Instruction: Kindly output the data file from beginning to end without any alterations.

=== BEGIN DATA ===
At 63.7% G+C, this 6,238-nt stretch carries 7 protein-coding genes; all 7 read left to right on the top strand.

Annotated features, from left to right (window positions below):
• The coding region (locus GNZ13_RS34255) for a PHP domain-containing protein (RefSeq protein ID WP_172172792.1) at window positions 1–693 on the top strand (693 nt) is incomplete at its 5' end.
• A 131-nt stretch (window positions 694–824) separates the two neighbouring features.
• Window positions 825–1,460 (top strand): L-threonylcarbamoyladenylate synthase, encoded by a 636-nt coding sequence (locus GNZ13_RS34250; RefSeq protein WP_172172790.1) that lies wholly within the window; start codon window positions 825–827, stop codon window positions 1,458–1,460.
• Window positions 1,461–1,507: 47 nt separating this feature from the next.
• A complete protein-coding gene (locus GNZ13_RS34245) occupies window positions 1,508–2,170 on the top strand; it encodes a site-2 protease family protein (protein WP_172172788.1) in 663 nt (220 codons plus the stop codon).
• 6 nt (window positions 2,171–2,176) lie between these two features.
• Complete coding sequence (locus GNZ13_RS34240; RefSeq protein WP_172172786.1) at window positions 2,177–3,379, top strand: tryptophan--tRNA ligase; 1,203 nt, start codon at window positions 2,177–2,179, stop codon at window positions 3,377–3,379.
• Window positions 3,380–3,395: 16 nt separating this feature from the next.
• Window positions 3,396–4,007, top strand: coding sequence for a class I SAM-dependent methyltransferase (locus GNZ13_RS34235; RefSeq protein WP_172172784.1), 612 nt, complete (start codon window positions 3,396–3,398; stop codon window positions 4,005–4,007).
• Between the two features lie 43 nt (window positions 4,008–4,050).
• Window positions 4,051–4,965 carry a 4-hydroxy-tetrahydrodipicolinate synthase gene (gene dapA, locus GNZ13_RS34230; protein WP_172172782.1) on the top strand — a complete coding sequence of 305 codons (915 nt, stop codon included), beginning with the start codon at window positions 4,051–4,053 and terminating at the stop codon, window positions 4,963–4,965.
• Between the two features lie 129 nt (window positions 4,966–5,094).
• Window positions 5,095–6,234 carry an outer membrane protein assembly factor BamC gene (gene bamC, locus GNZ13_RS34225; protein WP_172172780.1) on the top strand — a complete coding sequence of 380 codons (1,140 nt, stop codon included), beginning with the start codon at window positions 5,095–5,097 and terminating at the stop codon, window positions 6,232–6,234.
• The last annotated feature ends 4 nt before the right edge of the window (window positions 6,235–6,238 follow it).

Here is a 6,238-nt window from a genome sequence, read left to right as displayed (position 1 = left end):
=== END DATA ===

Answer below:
At 63.7% G+C, this 6,238-nt stretch carries 7 protein-coding genes; all 7 read left to right on the top strand.

Annotated features, from left to right (window positions below):
• The coding region (locus GNZ13_RS34255) for a PHP domain-containing protein (RefSeq protein ID WP_172172792.1) at window positions 1–693 on the top strand (693 nt) is incomplete at its 5' end.
• A 131-nt stretch (window positions 694–824) separates the two neighbouring features.
• Window positions 825–1,460 (top strand): L-threonylcarbamoyladenylate synthase, encoded by a 636-nt coding sequence (locus GNZ13_RS34250; RefSeq protein WP_172172790.1) that lies wholly within the window; start codon window positions 825–827, stop codon window positions 1,458–1,460.
• Window positions 1,461–1,507: 47 nt separating this feature from the next.
• A complete protein-coding gene (locus GNZ13_RS34245) occupies window positions 1,508–2,170 on the top strand; it encodes a site-2 protease family protein (protein WP_172172788.1) in 663 nt (220 codons plus the stop codon).
• 6 nt (window positions 2,171–2,176) lie between these two features.
• Complete coding sequence (locus GNZ13_RS34240; RefSeq protein WP_172172786.1) at window positions 2,177–3,379, top strand: tryptophan--tRNA ligase; 1,203 nt, start codon at window positions 2,177–2,179, stop codon at window positions 3,377–3,379.
• Window positions 3,380–3,395: 16 nt separating this feature from the next.
• Window positions 3,396–4,007, top strand: coding sequence for a class I SAM-dependent methyltransferase (locus GNZ13_RS34235; RefSeq protein WP_172172784.1), 612 nt, complete (start codon window positions 3,396–3,398; stop codon window positions 4,005–4,007).
• Between the two features lie 43 nt (window positions 4,008–4,050).
• Window positions 4,051–4,965 carry a 4-hydroxy-tetrahydrodipicolinate synthase gene (gene dapA, locus GNZ13_RS34230; protein WP_172172782.1) on the top strand — a complete coding sequence of 305 codons (915 nt, stop codon included), beginning with the start codon at window positions 4,051–4,053 and terminating at the stop codon, window positions 4,963–4,965.
• Between the two features lie 129 nt (window positions 4,966–5,094).
• Window positions 5,095–6,234 carry an outer membrane protein assembly factor BamC gene (gene bamC, locus GNZ13_RS34225; protein WP_172172780.1) on the top strand — a complete coding sequence of 380 codons (1,140 nt, stop codon included), beginning with the start codon at window positions 5,095–5,097 and terminating at the stop codon, window positions 6,232–6,234.
• The last annotated feature ends 4 nt before the right edge of the window (window positions 6,235–6,238 follow it).

Here is a 6,238-nt window from a genome sequence, read left to right as displayed (position 1 = left end):